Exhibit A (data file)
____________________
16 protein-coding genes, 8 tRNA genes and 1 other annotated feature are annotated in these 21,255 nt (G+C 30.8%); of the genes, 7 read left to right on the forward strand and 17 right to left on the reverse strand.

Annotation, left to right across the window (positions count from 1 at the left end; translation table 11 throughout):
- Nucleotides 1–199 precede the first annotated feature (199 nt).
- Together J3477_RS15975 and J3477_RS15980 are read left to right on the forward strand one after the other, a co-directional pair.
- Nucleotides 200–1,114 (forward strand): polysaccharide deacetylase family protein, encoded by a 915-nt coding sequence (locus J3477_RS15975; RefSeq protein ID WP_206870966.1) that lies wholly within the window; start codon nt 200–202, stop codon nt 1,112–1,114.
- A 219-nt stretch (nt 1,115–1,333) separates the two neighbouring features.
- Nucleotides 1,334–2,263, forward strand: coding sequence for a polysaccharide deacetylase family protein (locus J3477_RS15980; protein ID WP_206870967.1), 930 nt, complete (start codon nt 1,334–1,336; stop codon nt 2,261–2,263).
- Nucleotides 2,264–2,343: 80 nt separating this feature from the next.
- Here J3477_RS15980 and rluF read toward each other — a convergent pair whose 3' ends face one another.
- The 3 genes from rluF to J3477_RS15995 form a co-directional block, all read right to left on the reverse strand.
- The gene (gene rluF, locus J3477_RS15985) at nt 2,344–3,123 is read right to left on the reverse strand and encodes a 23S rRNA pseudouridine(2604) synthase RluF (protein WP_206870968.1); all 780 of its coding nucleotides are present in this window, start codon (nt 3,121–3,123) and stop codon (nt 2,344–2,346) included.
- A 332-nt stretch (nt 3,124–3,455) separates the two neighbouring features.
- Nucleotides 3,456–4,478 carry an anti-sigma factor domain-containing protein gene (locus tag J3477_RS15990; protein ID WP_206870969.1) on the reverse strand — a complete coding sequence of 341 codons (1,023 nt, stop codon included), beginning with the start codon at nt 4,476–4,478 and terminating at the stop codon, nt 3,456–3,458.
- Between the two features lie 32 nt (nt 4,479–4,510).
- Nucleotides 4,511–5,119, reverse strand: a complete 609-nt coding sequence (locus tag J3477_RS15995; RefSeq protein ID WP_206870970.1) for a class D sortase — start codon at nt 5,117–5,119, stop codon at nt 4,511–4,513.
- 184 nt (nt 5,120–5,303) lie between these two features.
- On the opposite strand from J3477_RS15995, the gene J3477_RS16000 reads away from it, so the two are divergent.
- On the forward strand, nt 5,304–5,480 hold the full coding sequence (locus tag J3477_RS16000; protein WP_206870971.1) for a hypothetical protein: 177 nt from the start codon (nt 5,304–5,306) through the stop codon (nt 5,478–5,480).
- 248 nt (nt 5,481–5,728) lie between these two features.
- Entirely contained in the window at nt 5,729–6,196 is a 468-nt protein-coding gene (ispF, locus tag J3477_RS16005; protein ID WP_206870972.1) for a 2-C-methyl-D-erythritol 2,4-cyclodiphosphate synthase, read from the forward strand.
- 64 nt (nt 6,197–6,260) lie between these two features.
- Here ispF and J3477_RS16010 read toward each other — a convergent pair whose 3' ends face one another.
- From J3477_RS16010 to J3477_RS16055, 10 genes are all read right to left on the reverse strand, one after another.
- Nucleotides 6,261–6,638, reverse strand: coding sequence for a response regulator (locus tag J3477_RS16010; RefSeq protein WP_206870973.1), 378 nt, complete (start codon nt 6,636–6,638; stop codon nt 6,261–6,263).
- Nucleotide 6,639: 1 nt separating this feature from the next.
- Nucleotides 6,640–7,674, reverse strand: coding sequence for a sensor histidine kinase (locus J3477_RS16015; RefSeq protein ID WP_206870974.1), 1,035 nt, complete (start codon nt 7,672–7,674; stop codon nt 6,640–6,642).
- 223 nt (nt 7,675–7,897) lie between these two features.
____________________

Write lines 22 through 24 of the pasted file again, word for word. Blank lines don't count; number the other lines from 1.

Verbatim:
- Here ispF and J3477_RS16010 read toward each other — a convergent pair whose 3' ends face one another.
- From J3477_RS16010 to J3477_RS16055, 10 genes are all read right to left on the reverse strand, one after another.
- Nucleotides 6,261–6,638, reverse strand: coding sequence for a response regulator (locus tag J3477_RS16010; RefSeq protein WP_206870973.1), 378 nt, complete (start codon nt 6,636–6,638; stop codon nt 6,261–6,263).